Thanks to the great conversation at Graphic Tales I've been thinking a lot about the language of images. What if I said this: Traditional gallery painting is like Latin- valuable, but dead.
No one can possibly argue that Painting (capital P) is not important, beautiful and full of meaning. But more and more, the people who care about it are not the general populace, but scholars who dedicate their minds to studying and practicing it. The salon has been removed from the street and into the ivory tower. Am I saying that "Art" has also been removed from the sphere of cultural relevance? No, but I'd like the world to have a broader view of what art can be.
The kind of art that circulates in our culture's veins, the kind of images people interface with every day, has increasingly become comics, illustration, animation and other kinds of narrative pictures. (This said as a person who makes these kind of images on a daily basis.) I'm not looking to justify our industry, but more to use history as a validation of its value. If people make (things) and these (things) are political satire or social commentary or a vehicle to depict beauty - isn't that art? Now replace (things) with the word of your choice: paintings, sculptures, plays, comics, etc. In the Paris of 1899, (it) was painting. What is (it) today?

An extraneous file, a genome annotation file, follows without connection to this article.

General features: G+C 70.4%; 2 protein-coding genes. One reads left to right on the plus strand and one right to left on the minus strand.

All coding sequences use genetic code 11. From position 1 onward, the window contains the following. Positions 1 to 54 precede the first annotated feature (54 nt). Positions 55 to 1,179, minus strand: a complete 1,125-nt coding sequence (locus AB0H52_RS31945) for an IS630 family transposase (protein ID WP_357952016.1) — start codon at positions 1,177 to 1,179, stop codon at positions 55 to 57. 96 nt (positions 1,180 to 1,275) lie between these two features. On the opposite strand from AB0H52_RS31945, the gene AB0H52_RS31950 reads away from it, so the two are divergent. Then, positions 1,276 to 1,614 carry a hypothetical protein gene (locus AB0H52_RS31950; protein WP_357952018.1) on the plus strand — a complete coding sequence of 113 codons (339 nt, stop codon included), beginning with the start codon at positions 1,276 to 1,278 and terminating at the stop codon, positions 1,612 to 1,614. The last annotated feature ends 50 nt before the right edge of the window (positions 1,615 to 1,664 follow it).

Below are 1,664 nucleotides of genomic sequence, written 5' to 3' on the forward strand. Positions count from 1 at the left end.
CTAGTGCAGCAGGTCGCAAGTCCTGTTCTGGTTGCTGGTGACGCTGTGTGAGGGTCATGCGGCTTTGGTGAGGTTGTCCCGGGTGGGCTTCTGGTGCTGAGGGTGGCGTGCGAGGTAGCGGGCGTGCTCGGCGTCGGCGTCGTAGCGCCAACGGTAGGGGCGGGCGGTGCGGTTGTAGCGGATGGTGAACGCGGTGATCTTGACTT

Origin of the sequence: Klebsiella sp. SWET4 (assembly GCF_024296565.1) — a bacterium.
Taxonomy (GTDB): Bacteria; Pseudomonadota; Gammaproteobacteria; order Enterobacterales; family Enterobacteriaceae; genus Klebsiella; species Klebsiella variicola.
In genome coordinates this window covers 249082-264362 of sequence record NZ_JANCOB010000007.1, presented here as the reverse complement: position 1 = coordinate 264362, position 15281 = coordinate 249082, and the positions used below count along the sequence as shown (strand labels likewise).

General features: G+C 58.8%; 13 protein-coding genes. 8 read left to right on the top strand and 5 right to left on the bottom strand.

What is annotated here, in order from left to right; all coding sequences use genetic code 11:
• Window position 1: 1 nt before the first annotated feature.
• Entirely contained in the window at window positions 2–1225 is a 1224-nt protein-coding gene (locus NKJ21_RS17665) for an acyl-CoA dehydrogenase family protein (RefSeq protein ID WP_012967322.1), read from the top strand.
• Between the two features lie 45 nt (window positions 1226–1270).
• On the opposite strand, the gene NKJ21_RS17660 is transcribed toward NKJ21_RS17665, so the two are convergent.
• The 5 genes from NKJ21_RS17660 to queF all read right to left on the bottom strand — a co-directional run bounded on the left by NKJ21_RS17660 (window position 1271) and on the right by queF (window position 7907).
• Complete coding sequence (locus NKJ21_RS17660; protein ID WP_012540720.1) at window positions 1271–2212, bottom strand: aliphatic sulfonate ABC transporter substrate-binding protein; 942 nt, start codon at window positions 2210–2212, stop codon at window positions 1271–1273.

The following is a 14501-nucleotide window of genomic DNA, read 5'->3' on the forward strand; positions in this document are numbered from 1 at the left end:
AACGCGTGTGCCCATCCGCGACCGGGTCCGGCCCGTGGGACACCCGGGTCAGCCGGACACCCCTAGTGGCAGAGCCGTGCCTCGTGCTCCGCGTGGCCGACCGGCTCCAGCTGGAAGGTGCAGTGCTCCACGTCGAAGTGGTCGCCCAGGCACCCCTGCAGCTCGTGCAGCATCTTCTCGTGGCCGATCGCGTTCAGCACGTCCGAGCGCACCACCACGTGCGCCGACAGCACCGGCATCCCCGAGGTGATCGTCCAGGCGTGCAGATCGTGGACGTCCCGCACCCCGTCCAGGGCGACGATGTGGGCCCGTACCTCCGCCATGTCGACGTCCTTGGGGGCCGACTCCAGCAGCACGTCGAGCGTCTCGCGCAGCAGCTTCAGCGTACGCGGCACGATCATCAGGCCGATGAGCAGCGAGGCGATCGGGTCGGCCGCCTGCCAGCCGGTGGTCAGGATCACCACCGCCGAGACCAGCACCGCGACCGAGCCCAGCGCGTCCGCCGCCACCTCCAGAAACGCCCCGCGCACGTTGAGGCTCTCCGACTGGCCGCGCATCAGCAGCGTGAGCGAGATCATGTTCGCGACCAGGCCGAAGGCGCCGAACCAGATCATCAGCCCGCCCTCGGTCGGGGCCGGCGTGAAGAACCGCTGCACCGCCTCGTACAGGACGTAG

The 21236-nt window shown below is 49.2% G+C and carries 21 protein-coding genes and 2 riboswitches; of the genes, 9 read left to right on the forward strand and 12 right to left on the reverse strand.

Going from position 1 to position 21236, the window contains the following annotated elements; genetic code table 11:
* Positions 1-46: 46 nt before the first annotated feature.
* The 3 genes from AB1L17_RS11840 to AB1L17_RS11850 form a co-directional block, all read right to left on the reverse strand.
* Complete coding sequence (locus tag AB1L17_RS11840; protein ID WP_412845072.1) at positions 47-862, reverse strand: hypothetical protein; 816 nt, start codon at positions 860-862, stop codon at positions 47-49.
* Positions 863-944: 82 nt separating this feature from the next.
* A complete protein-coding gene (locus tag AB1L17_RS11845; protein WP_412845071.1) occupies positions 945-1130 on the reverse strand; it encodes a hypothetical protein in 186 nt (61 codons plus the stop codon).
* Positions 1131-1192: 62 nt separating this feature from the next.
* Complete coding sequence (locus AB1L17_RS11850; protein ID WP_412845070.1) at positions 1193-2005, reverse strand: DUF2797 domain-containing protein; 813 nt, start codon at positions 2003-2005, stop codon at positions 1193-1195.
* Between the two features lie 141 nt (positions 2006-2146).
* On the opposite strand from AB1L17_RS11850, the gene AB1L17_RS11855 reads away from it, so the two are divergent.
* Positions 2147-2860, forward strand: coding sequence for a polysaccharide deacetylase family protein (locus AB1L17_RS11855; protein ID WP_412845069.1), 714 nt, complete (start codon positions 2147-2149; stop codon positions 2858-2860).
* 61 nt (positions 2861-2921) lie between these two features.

Painting, Fine Art's High Priest, is no longer the barometer of cultural conversation. That is not something I would choose if it were up to me, per-say. But, I've found it is frustrating and logically inconsistent to view arts (of any kind!) on a vertical scale -with the purest and holy forms existing above and the schlocky-est commercial pap down below.
What if we viewed art on a horizontal scale? This is harder than you think. Consider this question: Do you view both Brittany Spears "Oops I did it again" and Handle's "Messiah" as equally valid forms of art?
More to follow...
Image: John Cuneo, "The Freelancer"